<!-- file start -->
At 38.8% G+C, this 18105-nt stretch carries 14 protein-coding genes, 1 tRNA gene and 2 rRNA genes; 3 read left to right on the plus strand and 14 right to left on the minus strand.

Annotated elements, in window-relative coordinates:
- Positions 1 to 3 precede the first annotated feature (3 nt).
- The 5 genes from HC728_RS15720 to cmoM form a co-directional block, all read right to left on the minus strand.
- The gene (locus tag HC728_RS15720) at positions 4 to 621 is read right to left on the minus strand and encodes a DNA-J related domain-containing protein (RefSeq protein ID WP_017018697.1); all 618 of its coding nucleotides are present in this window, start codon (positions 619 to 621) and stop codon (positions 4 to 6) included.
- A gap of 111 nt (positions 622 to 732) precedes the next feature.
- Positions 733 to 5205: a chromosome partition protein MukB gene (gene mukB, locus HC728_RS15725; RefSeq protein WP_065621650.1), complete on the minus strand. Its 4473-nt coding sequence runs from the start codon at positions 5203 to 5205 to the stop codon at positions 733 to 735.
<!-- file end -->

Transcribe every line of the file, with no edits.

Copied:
At 38.8% G+C, this 18105-nt stretch carries 14 protein-coding genes, 1 tRNA gene and 2 rRNA genes; 3 read left to right on the plus strand and 14 right to left on the minus strand.

Annotated elements, in window-relative coordinates:
- Positions 1 to 3 precede the first annotated feature (3 nt).
- The 5 genes from HC728_RS15720 to cmoM form a co-directional block, all read right to left on the minus strand.
- The gene (locus tag HC728_RS15720) at positions 4 to 621 is read right to left on the minus strand and encodes a DNA-J related domain-containing protein (RefSeq protein ID WP_017018697.1); all 618 of its coding nucleotides are present in this window, start codon (positions 619 to 621) and stop codon (positions 4 to 6) included.
- A gap of 111 nt (positions 622 to 732) precedes the next feature.
- Positions 733 to 5205: a chromosome partition protein MukB gene (gene mukB, locus HC728_RS15725; RefSeq protein WP_065621650.1), complete on the minus strand. Its 4473-nt coding sequence runs from the start codon at positions 5203 to 5205 to the stop codon at positions 733 to 735.